Start Cleaning Early

Even before your baby’s teeth emerge, you should start cleaning their gums with a soft cloth or gauze pad after each feeding. This will help remove bacteria and prevent infection.

Brush Regularly

Once your baby’s teeth start to emerge, you should start brushing them twice a day with a soft-bristled toothbrush and water. You can introduce toothpaste once your child is old enough to spit it out, usually around the age of two years old.

Limit Sugary Foods

Sugary foods and drinks can contribute to tooth decay, so it’s important to limit your child’s intake of these items. Stick to healthy, nutritious foods and drinks, such as fruits, vegetables, and water.

Visit the Dentist

Regular dental check-ups are essential for maintaining good oral health. Your child should see a pediatric dentist for the first time by their first birthday, and then every six months after that.

Consider Dental Sealants

Dental sealants are a protective coating that can be applied to your child’s molars to help prevent cavities. Talk to your child’s dentist to see if sealants are a good option.


What Happens When Baby Teeth Fall Out?

As mentioned earlier, baby teeth will typically start to fall out around the age of six or seven years old. This is a natural process that happens as the permanent teeth start to emerge. Here are some things to keep in mind when your child’s baby teeth start to fall out:

  • Don’t Force It
  • Keep Brushing
  • Prepare for Tooth Fairy Visits
  • Watch for Permanent Teeth


Don’t Force It

Baby teeth will fall out on their own, so there’s no need to force them out. If your child is worried or anxious about losing a tooth, reassure them that it’s a normal part of growing up and that a new, permanent tooth will soon take its place.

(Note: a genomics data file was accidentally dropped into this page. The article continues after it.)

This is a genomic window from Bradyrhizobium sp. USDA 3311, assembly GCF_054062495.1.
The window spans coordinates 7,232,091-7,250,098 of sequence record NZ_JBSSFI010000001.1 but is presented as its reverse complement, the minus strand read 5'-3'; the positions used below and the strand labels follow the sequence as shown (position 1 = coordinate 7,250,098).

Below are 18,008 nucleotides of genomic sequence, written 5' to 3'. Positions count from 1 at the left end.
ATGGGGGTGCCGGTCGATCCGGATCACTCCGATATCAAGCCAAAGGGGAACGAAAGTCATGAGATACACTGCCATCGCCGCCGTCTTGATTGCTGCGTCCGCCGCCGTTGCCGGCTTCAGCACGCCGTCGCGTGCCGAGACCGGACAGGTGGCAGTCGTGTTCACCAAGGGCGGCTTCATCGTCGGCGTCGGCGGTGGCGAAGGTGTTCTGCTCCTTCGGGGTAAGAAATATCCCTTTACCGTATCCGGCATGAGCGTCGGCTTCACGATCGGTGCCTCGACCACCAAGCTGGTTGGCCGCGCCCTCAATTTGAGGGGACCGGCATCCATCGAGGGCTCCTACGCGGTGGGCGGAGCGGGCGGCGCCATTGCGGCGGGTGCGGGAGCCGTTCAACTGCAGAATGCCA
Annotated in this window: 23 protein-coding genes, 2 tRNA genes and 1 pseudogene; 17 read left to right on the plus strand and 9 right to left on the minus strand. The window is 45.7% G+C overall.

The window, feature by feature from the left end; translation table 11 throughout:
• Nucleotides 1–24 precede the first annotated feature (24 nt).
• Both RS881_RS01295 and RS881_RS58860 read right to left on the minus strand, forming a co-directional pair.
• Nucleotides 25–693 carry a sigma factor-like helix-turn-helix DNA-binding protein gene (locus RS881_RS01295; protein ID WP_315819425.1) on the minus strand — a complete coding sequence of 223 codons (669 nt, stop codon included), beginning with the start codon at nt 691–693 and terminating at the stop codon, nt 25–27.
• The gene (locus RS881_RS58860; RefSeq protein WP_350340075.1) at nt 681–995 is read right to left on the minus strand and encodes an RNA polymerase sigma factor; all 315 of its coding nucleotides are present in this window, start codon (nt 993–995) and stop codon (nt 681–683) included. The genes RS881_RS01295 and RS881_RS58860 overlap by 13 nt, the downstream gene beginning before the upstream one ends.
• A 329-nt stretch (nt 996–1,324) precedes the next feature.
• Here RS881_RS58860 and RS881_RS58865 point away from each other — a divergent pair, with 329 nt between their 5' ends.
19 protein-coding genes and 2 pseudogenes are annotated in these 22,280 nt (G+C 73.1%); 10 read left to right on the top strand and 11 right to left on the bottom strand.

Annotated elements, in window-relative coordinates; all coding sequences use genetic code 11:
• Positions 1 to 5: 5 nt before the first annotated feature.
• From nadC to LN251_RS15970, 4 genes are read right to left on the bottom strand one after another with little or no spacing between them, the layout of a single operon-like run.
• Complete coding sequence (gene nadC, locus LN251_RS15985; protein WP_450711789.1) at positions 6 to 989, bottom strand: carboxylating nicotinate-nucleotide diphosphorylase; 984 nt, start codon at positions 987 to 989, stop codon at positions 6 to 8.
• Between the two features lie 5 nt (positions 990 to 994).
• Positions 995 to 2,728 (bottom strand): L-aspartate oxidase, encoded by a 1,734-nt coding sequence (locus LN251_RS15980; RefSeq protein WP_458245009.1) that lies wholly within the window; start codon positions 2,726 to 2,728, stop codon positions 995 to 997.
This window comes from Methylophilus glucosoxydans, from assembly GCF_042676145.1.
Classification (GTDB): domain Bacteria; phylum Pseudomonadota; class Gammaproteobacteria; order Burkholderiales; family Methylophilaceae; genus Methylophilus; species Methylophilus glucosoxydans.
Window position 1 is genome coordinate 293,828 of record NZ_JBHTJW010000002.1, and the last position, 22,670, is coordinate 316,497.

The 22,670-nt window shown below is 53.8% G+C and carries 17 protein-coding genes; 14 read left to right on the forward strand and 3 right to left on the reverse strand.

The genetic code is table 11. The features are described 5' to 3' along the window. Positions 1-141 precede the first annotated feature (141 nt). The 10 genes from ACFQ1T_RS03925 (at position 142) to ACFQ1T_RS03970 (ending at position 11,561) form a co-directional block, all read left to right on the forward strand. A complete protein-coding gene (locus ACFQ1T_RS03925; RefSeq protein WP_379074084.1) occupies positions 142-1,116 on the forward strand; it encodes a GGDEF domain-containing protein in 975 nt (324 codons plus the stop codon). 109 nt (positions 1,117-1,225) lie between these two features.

Keep Brushing

Even though baby teeth are falling out, it’s still important to keep brushing and flossing your child’s teeth. This will help maintain good oral health and ensure that the new permanent teeth come in properly.

Prepare for Tooth Fairy Visits

Losing a tooth can be an exciting time for children. Consider setting up a special tradition, such as a visit from the Tooth Fairy, to make the experience even more memorable.

Watch for Permanent Teeth

As your child’s baby teeth fall out, the permanent teeth will start to emerge. Keep an eye out for any issues, such as crooked or crowded teeth, and talk to your child’s dentist if you have any concerns.

In some cases, baby teeth may need to be extracted due to tooth decay or other issues. If this happens, it’s important to talk to your child’s dentist about the best course of action.



Baby teeth may seem small and unimportant, but they play a critical role in a child’s overall health and development. By taking proper care of your child’s baby teeth, you can help ensure that they have a healthy, beautiful smile for years to come. Remember to start cleaning your child’s teeth early, brush regularly, limit sugary foods, visit the dentist, and prepare for the eventual loss of baby teeth. With the right care, your child can have a healthy, happy smile that will last a lifetime.